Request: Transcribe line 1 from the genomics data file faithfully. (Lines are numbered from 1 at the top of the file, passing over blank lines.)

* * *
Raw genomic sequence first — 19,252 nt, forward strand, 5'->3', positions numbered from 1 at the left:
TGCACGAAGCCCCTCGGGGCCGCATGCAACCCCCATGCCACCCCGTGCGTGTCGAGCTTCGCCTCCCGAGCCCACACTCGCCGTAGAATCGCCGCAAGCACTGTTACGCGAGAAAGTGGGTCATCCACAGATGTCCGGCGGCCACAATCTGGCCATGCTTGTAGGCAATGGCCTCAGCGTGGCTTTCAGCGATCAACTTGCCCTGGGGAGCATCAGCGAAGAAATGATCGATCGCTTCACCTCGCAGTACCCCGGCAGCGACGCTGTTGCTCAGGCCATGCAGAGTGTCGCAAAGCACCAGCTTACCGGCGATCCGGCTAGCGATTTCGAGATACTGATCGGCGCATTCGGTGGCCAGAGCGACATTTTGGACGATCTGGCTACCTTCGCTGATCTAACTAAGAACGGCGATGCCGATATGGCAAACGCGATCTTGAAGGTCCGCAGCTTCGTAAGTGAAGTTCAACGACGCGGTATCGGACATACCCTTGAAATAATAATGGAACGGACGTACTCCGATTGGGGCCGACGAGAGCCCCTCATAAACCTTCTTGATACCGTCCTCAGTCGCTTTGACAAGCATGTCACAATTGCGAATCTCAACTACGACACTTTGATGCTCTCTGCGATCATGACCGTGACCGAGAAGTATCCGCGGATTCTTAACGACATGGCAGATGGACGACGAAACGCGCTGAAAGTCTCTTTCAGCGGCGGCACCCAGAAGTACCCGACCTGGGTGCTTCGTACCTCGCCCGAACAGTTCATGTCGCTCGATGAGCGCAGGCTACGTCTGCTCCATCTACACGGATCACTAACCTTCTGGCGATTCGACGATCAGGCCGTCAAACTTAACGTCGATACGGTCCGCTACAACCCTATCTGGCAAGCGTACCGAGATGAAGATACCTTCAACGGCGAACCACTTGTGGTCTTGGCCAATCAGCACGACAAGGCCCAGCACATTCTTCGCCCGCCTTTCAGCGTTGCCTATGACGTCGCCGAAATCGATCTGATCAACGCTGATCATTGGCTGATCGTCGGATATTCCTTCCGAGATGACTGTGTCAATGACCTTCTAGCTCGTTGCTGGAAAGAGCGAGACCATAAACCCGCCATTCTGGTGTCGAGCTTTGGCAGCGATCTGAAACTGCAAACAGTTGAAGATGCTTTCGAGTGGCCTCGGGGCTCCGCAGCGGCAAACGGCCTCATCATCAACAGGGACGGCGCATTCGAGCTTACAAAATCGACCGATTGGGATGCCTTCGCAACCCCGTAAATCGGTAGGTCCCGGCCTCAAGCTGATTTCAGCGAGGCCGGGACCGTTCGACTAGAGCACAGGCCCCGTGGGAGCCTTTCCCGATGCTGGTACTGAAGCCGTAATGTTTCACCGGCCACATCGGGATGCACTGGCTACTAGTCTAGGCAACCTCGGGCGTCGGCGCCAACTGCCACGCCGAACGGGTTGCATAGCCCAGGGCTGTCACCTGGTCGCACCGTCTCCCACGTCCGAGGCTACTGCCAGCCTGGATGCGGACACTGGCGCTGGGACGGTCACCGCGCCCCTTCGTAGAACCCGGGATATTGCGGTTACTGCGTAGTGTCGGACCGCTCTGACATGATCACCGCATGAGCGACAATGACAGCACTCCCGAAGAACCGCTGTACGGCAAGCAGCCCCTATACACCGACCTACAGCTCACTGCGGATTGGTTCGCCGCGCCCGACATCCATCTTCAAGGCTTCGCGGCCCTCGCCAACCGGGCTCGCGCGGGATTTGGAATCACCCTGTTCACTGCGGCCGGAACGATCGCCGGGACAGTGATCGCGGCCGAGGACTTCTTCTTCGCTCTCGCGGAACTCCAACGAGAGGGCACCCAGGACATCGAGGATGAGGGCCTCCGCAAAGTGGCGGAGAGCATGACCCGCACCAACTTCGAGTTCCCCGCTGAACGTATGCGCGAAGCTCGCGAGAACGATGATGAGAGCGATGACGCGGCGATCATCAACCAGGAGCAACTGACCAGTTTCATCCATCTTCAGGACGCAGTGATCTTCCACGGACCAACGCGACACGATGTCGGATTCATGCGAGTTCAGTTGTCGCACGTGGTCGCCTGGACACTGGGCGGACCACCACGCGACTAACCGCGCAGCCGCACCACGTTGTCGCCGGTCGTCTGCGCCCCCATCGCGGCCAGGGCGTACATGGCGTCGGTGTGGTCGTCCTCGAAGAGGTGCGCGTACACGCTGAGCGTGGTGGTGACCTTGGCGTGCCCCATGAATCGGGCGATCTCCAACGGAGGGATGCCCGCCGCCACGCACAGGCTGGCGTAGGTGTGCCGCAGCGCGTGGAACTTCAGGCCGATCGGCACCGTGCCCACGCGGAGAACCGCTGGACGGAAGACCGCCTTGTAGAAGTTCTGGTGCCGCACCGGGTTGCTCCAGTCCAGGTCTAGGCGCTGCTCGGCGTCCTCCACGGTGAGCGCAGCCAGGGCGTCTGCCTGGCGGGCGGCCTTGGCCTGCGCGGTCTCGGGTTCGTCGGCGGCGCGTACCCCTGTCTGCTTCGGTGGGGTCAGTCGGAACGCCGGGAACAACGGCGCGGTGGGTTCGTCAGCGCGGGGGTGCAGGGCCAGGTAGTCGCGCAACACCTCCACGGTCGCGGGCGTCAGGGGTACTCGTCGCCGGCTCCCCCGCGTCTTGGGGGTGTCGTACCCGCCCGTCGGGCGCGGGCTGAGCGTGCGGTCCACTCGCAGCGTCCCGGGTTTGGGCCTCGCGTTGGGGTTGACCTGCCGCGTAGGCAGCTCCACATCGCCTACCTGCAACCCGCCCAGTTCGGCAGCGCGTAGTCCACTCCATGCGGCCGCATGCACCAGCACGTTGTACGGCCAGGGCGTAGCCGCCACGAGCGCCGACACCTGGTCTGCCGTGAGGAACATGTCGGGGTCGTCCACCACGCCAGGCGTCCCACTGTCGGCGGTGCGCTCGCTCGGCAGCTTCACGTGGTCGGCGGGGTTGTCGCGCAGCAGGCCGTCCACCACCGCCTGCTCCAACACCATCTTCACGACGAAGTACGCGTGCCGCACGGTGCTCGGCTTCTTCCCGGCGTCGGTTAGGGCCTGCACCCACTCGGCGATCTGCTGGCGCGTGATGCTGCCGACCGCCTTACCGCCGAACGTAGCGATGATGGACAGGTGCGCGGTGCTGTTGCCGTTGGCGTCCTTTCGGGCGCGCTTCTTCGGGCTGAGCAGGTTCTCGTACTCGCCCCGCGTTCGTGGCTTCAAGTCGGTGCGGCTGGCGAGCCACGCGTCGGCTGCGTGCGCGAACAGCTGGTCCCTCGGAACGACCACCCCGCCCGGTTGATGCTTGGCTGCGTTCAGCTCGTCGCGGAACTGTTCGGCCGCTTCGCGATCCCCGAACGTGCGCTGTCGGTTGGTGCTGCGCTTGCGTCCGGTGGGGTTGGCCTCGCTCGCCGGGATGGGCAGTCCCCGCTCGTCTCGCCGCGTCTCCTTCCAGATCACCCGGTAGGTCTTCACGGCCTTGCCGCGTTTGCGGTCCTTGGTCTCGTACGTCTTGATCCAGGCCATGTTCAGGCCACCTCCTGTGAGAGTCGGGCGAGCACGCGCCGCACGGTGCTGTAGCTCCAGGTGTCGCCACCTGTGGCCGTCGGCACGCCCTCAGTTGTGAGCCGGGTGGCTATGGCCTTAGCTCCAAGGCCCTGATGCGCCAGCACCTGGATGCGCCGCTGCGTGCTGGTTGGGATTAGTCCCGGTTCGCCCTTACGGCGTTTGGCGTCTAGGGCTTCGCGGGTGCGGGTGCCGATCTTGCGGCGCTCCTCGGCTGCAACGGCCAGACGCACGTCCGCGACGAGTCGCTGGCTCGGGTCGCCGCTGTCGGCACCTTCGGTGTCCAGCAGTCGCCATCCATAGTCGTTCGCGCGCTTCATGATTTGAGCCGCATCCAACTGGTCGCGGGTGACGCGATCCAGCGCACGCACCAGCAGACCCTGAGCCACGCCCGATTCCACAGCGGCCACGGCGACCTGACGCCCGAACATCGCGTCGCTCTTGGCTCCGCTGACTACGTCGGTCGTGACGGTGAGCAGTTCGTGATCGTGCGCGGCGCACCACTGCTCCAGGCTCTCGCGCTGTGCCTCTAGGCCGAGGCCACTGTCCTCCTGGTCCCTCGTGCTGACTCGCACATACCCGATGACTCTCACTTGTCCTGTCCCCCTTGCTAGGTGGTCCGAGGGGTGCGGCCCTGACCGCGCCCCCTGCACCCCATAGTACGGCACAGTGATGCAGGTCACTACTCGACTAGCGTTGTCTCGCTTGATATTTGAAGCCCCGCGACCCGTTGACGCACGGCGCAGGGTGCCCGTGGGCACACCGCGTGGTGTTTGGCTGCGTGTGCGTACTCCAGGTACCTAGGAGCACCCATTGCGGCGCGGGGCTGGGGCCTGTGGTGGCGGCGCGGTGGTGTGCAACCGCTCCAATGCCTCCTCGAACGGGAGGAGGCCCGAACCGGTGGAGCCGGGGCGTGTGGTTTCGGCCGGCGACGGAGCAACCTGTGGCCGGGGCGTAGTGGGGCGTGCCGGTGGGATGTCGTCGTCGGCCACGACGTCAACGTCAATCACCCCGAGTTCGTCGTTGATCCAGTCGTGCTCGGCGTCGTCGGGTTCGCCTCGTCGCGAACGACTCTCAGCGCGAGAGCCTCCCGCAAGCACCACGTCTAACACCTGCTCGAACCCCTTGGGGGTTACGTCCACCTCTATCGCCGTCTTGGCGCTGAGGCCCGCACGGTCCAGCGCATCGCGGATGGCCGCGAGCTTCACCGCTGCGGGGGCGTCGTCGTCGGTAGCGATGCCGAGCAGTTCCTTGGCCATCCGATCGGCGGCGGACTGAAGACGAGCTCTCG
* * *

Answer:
Raw genomic sequence first — 19,252 nt, forward strand, 5'->3', positions numbered from 1 at the left: